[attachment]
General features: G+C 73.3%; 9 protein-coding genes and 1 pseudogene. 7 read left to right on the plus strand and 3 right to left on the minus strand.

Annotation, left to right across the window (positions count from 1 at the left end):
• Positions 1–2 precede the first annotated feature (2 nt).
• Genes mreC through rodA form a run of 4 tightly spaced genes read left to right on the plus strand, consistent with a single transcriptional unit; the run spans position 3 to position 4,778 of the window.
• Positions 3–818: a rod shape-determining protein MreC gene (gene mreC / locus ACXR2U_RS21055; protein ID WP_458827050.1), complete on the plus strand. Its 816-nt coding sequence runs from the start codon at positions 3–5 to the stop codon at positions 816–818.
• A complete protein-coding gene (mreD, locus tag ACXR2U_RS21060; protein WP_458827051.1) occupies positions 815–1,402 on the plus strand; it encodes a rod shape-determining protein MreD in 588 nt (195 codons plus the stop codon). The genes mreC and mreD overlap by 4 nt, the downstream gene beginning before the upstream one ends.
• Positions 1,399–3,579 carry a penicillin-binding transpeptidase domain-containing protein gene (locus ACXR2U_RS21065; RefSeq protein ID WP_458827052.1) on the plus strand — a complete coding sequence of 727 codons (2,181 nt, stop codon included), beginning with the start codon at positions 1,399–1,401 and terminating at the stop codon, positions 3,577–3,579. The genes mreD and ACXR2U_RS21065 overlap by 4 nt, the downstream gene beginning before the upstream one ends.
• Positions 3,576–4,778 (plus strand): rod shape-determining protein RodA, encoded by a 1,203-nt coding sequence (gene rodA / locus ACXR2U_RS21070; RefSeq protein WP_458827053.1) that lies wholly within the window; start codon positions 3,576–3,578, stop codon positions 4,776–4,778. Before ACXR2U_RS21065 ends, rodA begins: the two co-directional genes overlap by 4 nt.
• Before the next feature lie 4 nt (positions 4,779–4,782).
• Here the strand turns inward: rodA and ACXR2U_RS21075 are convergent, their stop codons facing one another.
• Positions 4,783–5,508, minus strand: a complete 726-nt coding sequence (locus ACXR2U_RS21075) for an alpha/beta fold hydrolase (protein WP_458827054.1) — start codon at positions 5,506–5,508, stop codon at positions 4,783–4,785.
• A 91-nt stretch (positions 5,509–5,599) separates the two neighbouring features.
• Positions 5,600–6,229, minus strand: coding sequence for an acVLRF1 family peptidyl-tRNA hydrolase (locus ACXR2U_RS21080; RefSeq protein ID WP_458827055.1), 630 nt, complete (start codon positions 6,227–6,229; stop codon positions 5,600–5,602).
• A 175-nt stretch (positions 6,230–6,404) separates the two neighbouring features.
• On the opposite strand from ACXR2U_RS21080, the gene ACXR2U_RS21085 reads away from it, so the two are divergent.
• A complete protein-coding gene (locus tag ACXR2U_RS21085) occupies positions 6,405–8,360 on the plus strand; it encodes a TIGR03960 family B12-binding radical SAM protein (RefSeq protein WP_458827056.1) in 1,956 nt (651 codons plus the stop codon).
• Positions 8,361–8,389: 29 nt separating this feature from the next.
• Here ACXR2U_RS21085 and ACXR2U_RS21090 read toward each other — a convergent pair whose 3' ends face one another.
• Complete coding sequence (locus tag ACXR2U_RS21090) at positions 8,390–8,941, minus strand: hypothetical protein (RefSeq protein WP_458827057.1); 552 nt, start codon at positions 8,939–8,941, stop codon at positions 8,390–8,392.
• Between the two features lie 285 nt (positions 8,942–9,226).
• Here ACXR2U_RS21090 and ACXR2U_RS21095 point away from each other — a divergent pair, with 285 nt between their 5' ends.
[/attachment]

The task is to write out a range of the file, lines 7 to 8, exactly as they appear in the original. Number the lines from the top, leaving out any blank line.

• Positions 1,399–3,579 carry a penicillin-binding transpeptidase domain-containing protein gene (locus ACXR2U_RS21065; RefSeq protein ID WP_458827052.1) on the plus strand — a complete coding sequence of 727 codons (2,181 nt, stop codon included), beginning with the start codon at positions 1,399–1,401 and terminating at the stop codon, positions 3,577–3,579. The genes mreD and ACXR2U_RS21065 overlap by 4 nt, the downstream gene beginning before the upstream one ends.
• Positions 3,576–4,778 (plus strand): rod shape-determining protein RodA, encoded by a 1,203-nt coding sequence (gene rodA / locus ACXR2U_RS21070; RefSeq protein WP_458827053.1) that lies wholly within the window; start codon positions 3,576–3,578, stop codon positions 4,776–4,778. Before ACXR2U_RS21065 ends, rodA begins: the two co-directional genes overlap by 4 nt.